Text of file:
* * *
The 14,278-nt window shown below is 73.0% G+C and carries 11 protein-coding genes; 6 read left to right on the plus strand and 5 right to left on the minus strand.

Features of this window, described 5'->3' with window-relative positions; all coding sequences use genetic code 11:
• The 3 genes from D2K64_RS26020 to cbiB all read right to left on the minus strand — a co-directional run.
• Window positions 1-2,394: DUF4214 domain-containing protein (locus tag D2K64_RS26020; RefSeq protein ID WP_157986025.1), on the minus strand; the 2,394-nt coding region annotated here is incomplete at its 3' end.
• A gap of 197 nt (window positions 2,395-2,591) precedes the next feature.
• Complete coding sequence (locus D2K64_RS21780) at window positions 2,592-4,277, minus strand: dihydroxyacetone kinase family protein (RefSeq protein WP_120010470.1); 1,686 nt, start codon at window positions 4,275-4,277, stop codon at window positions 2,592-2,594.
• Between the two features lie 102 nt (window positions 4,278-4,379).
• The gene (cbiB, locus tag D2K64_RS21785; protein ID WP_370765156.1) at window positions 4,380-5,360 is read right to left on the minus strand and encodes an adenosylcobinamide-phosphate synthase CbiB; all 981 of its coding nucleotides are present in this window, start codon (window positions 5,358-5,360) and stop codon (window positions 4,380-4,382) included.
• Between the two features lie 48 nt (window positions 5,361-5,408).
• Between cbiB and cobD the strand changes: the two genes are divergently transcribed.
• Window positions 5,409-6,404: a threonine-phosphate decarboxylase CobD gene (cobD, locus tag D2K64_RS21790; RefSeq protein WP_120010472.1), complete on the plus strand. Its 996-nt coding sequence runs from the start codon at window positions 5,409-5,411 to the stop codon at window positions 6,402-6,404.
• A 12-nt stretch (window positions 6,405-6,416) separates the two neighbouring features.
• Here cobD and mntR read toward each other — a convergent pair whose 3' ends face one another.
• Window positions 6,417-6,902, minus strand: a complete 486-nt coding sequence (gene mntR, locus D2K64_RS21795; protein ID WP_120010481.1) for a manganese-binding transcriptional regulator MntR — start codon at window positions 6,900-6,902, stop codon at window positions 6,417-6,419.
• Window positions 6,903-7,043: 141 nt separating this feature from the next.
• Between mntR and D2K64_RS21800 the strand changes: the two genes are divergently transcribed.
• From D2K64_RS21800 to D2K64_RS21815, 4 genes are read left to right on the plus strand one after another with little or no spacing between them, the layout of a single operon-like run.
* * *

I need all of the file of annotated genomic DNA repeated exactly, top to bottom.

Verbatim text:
The 14,278-nt window shown below is 73.0% G+C and carries 11 protein-coding genes; 6 read left to right on the plus strand and 5 right to left on the minus strand.

Features of this window, described 5'->3' with window-relative positions; all coding sequences use genetic code 11:
• The 3 genes from D2K64_RS26020 to cbiB all read right to left on the minus strand — a co-directional run.
• Window positions 1-2,394: DUF4214 domain-containing protein (locus tag D2K64_RS26020; RefSeq protein ID WP_157986025.1), on the minus strand; the 2,394-nt coding region annotated here is incomplete at its 3' end.
• A gap of 197 nt (window positions 2,395-2,591) precedes the next feature.
• Complete coding sequence (locus D2K64_RS21780) at window positions 2,592-4,277, minus strand: dihydroxyacetone kinase family protein (RefSeq protein WP_120010470.1); 1,686 nt, start codon at window positions 4,275-4,277, stop codon at window positions 2,592-2,594.
• Between the two features lie 102 nt (window positions 4,278-4,379).
• The gene (cbiB, locus tag D2K64_RS21785; protein ID WP_370765156.1) at window positions 4,380-5,360 is read right to left on the minus strand and encodes an adenosylcobinamide-phosphate synthase CbiB; all 981 of its coding nucleotides are present in this window, start codon (window positions 5,358-5,360) and stop codon (window positions 4,380-4,382) included.
• Between the two features lie 48 nt (window positions 5,361-5,408).
• Between cbiB and cobD the strand changes: the two genes are divergently transcribed.
• Window positions 5,409-6,404: a threonine-phosphate decarboxylase CobD gene (cobD, locus tag D2K64_RS21790; RefSeq protein WP_120010472.1), complete on the plus strand. Its 996-nt coding sequence runs from the start codon at window positions 5,409-5,411 to the stop codon at window positions 6,402-6,404.
• A 12-nt stretch (window positions 6,405-6,416) separates the two neighbouring features.
• Here cobD and mntR read toward each other — a convergent pair whose 3' ends face one another.
• Window positions 6,417-6,902, minus strand: a complete 486-nt coding sequence (gene mntR, locus D2K64_RS21795; protein ID WP_120010481.1) for a manganese-binding transcriptional regulator MntR — start codon at window positions 6,900-6,902, stop codon at window positions 6,417-6,419.
• Window positions 6,903-7,043: 141 nt separating this feature from the next.
• Between mntR and D2K64_RS21800 the strand changes: the two genes are divergently transcribed.
• From D2K64_RS21800 to D2K64_RS21815, 4 genes are read left to right on the plus strand one after another with little or no spacing between them, the layout of a single operon-like run.